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MERCER ISLAND SCHOOL BOARD MEMBERS Janet Frohnmayer, President Adair Dingle, Vice-President Pat Braman, Director Brian Emanuels, Director David Myerson, Director Dr. Gary Plano, Superintendent
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Archbishop Peter Sartain blesses DiGirolamo during the ordination of deacons at St. James Cathedral on Oct. 27.
Page 10 | Wednesday, March 27, 2013
MERCER ISLAND REPORTER | www.mi-reporter.com
Without sight or words, Jim Holt taught himself and others This is the second of three stories about special education student, Jim Holt. By Mary L. Grady
Islander Middle School student Jim Holt, who died suddenly late last month at age 16, was a severely disabled special needs student. He was born with chromosomal abnormalities that left him both mentally and physically damaged. He needed constant care. He had little vision and was unable to speak. But over the years, his presence drew hundreds of caregivers, friends and admirers into his life. Over 400 people attended his funeral at the Mercer Island Presbyterian Church. Many called themselves members of ‘Team Jim,’ a group of friends, caregivers and supporters of Jim and his family; his mother Kathy Holt, his brother, Thomas Holt, his father, Steve Holt and stepmother Pattie Holt and her grown children. Despite his challenges, Jim was able to learn and communicate with others. Jim formed strong relationships with his caregivers without speaking. Jim drew others to him. School district staff from administrators to para-pros learned how to communicate and innovate in order to reach Jim. They were deliberate about including him in the life of the school. Through the efforts of his parents, teachers and fellow students, both adults and students were drawn to Jim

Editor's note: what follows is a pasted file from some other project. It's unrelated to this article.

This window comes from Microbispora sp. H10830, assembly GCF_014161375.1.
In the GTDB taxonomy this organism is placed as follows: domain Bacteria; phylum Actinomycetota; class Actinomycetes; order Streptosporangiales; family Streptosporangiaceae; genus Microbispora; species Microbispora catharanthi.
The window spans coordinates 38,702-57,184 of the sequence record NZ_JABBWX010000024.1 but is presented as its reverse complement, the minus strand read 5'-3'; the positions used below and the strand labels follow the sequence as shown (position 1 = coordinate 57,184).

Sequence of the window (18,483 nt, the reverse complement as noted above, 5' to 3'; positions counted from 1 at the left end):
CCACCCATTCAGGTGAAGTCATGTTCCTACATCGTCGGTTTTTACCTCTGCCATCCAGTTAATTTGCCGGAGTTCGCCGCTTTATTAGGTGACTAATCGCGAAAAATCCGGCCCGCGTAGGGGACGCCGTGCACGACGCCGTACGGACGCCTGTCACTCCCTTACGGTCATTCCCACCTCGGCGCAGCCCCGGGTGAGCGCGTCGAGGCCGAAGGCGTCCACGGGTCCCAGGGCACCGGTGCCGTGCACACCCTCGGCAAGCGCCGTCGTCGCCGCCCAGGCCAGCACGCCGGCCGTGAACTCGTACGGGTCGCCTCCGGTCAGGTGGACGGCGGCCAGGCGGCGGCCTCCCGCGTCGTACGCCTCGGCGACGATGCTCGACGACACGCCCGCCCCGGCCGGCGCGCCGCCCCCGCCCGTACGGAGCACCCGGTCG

and to helping other students with special needs. The staff at Islander Middle School still speaks of Jim in the first person. His teacher, Julie Riccio, is bereft. Riccio and the staff who worked with Jim do not speak of his disabilities. Instead they laugh and tell stories about what he
a quiet or shy student. He expressed himself loudly. IMS Principal Mary Jo Budzius said, “Jim was so much a part of our school. Now, it is just too quiet around here without him.” “He was everywhere,” she said. “And if he fell, he would get up and go on.” Back in his classroom, there was read-aloud time